Infrastructure support is required to facilitate the provision of adequate insurance for the high Arctic as a trade route, fishing ground and potential tourist destination according to the International Union of Marine Insurance (IUMI).
With changes in ice conditions making the Arctic route navigable, Maersk is currently carrying out a trial sailing.
Helle Hammer, the IUMI’s policy forum chair, said: “The marine insurance sector, like all sectors, wants to see enhanced safety for ships operating in Arctic waters. We would strongly encourage an improved infrastructure to provide the required level of search & rescue capacity alongside suitable places of refuge.
“We would also like to see updated surveys and more reliable charting of the region. This would assist marine underwriters to quantify the risks involved.”
A position paper by the organisation listed several considerations to be accounted for when assessing individual voyage risk including regional rescue and salvage facilities, potential places of refuge, expected weather conditions, experience of crew and the operational performance of the vessel itself.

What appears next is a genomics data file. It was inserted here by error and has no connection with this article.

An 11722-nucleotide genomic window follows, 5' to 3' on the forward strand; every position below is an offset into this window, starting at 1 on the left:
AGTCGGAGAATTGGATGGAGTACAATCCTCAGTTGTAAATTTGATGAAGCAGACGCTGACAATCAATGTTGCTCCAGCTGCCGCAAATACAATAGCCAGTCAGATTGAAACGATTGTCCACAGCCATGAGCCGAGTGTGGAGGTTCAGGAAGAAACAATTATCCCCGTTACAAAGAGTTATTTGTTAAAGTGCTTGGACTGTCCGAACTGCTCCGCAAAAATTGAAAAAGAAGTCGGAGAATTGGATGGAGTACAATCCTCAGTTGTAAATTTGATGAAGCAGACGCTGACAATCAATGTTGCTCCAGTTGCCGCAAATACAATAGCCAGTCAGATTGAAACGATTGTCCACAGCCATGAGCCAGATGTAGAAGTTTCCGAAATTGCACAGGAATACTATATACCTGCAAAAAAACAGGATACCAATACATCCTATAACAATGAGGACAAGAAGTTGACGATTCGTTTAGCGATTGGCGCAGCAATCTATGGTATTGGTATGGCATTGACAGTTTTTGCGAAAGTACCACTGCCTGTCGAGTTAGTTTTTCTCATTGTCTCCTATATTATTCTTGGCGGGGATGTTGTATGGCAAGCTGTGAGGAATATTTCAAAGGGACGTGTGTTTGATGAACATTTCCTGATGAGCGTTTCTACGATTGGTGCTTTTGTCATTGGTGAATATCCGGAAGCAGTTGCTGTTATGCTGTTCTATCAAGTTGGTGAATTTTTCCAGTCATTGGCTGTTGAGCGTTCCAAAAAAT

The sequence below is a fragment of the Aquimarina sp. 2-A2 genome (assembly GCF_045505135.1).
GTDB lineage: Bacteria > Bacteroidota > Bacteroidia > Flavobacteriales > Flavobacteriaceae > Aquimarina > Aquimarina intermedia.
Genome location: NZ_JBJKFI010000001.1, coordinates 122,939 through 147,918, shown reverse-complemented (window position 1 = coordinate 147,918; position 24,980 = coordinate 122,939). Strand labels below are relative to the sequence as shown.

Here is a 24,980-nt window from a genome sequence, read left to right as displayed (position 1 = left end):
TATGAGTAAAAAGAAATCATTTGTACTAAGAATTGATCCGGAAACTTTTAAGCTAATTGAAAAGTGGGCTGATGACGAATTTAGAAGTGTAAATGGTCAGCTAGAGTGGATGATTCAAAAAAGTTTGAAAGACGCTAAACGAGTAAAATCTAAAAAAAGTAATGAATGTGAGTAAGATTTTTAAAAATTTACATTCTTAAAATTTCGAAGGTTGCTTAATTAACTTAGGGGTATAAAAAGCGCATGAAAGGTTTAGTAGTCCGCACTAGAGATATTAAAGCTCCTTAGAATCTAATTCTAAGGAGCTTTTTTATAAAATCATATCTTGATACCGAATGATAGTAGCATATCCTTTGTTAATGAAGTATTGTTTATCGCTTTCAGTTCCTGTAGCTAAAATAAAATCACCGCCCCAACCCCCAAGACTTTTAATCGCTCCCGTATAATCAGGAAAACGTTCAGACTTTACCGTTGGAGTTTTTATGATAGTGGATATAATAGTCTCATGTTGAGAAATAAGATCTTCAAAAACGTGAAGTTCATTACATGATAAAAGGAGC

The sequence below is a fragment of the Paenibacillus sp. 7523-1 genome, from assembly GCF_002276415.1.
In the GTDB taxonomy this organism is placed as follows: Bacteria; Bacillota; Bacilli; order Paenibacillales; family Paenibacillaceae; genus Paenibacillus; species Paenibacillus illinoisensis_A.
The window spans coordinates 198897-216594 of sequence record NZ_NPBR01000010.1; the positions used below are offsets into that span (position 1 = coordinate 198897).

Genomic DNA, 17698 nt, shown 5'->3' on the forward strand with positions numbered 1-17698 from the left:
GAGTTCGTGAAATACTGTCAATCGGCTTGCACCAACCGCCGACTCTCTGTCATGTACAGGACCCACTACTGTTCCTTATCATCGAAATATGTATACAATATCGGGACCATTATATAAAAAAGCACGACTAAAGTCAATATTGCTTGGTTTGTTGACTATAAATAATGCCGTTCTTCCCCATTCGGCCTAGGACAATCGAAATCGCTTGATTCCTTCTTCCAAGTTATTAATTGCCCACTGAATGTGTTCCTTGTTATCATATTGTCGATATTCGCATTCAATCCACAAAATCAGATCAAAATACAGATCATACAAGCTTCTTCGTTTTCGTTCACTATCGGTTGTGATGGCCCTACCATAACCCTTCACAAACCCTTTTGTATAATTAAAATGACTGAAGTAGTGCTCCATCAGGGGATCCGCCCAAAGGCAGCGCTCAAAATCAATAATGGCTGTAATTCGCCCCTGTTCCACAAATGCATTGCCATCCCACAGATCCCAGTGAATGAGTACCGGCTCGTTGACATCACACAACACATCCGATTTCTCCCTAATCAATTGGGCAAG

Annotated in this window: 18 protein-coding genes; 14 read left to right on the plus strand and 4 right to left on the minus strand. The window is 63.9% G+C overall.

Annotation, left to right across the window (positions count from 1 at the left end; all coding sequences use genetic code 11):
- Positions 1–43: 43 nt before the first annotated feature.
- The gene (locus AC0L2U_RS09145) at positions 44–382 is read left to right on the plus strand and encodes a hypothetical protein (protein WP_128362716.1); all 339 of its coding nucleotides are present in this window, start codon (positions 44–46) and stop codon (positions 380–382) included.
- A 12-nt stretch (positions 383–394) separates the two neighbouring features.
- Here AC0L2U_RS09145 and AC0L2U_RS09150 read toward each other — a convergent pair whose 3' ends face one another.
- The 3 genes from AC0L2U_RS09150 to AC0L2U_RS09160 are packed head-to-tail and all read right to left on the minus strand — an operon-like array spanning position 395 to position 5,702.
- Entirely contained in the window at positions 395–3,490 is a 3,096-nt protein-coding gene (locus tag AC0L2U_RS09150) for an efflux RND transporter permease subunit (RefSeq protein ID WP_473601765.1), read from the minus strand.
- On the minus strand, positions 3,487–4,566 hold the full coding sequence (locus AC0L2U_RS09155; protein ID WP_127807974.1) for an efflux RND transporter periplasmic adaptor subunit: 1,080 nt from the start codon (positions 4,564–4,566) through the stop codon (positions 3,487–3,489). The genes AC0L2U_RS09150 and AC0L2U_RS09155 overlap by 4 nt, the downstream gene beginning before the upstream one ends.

Historical information – due to the current limited number of sailings and constantly changing ice conditions – is not available and this is forcing marine insurers to take a more cautious approach to risk assessment.
Hammer added: “When assessing risk for insurance purposes, historical loss data is a key factor, and that’s missing for Polar operations. This means that underwriters must assess each voyage on a case-by-case basis.
“Alongside the availability of suitable infrastructure, IUMI is encouraging insurers to consider the vessel’s Polar Ship Certificate and take into account the vessel operator’s level of preparedness and planning.”